basic product you are trading in, namely, the fuel for your vehicles,
at such a hugely lower price, then the pressure to get even in
that particular respect is enormous and it is not a pressure to
which any industry ought reasonably to be exposed, and bearing
in mind our opening statement, which is that all of this is a
reflection of the disparity in duty levels between the two sides
of the land border, one really has to suggest that fundamentally
this is an issue for HM Government.
(Mr Armstrong) Just one sentence in response to
Mr McCabe's question. I would simply say the people that we need
to be sympathetic towards are those legitimate operators who are
paying these enormously high prices.
(Mr Norris) Yes, exactly.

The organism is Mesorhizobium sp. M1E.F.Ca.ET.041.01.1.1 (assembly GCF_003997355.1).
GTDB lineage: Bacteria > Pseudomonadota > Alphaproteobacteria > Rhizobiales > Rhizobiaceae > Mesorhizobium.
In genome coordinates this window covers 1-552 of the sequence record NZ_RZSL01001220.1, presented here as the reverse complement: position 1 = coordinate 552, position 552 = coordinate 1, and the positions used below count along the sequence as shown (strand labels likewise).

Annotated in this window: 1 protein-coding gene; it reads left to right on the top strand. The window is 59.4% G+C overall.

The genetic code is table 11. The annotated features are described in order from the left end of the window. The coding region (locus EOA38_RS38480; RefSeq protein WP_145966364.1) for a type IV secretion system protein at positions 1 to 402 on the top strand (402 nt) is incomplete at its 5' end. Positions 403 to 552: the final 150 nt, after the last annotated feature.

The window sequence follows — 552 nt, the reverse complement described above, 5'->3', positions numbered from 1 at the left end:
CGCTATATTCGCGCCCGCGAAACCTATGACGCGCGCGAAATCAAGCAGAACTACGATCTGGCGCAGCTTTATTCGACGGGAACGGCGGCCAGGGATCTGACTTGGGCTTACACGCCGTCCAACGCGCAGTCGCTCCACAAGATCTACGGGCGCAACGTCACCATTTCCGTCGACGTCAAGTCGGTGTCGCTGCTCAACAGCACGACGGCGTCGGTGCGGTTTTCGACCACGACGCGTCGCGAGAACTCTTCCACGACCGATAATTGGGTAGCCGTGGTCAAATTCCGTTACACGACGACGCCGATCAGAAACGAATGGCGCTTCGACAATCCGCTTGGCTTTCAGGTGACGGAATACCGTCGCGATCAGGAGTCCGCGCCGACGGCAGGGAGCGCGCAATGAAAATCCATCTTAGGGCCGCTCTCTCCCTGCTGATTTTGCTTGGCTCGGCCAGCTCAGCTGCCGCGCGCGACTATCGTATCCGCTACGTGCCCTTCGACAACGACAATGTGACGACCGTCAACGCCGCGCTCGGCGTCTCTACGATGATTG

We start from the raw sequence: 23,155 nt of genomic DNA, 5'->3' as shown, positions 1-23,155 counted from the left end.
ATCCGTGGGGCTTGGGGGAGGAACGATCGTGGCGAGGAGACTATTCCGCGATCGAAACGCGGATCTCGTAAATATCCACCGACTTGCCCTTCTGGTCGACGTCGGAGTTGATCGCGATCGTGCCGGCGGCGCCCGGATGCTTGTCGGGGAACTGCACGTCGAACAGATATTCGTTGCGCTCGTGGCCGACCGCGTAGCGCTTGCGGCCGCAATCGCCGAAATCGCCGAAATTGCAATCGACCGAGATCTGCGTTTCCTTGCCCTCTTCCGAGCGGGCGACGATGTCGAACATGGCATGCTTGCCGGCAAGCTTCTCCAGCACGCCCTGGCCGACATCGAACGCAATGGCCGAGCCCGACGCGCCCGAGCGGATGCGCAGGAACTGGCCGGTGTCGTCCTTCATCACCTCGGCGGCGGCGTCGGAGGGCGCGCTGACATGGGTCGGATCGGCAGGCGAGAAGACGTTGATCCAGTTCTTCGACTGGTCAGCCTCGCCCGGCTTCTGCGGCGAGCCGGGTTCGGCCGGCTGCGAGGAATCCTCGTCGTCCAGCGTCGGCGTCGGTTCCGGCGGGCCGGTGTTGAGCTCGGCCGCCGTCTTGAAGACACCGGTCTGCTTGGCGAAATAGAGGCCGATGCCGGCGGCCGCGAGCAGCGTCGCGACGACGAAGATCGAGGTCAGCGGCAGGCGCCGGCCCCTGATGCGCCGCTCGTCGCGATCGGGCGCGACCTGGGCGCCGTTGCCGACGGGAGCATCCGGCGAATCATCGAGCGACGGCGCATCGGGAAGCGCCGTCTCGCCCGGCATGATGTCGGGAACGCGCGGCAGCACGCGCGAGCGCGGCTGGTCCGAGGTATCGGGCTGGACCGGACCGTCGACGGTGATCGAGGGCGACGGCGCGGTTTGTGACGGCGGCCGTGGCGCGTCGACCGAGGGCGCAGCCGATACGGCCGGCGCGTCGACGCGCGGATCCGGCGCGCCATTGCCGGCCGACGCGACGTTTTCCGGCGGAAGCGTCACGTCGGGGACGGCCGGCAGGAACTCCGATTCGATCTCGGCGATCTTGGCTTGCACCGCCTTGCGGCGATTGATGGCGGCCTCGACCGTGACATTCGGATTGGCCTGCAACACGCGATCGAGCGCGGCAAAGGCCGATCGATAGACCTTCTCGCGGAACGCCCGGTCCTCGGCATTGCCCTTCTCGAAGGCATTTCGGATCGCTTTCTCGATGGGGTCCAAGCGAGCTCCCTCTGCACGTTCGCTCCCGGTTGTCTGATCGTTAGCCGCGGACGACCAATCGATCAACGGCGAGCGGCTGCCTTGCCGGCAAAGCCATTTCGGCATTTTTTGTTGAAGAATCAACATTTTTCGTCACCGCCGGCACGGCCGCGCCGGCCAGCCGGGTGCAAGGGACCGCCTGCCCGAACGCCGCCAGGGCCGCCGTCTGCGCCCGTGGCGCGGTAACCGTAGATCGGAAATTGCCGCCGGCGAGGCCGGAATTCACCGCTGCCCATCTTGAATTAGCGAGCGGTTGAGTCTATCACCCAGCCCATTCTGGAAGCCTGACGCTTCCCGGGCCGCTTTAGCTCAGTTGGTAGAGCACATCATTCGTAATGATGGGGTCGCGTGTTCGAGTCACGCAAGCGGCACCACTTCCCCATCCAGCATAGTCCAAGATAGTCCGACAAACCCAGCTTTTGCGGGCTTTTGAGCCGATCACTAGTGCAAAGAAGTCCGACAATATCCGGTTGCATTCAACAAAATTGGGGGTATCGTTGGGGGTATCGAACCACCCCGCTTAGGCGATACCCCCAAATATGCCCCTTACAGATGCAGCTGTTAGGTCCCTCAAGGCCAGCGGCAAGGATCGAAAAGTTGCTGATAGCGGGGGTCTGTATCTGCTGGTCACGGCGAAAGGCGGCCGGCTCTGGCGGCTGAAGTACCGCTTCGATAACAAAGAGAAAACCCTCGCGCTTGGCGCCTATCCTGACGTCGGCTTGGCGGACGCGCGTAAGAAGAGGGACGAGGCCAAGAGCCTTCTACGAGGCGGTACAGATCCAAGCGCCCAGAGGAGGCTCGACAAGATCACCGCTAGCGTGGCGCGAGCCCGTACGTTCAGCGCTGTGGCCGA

194. You have clearly assessed that there
is under-provision of Customs and Excise officials in Northern
Ireland. May I put it to you that in order to assist further Customs
and Excise, since your members are travelling throughout Northern
Ireland, have you organised them to feed in centrally their suspicions
about the location of "hole-in-the-wall" operations
so that pressure can be exerted on Customs and Excise quickly
to put them out of business?
(Ms Smith) I think it is fair to say that our
members are aware that through the offices of the RHA and FTA,
if they have information, that information can be put through
those channels and that, in effect, is fed, and has been fed,
to Customs and Excise when appropriate, and I feel that if Customs
and Excise were here they would verify that, that we have worked
very closely with them over the years and we support them in what
they are doing and want to be seen to be supportive of them. I
think it is also fair to say that when we talked about red diesel,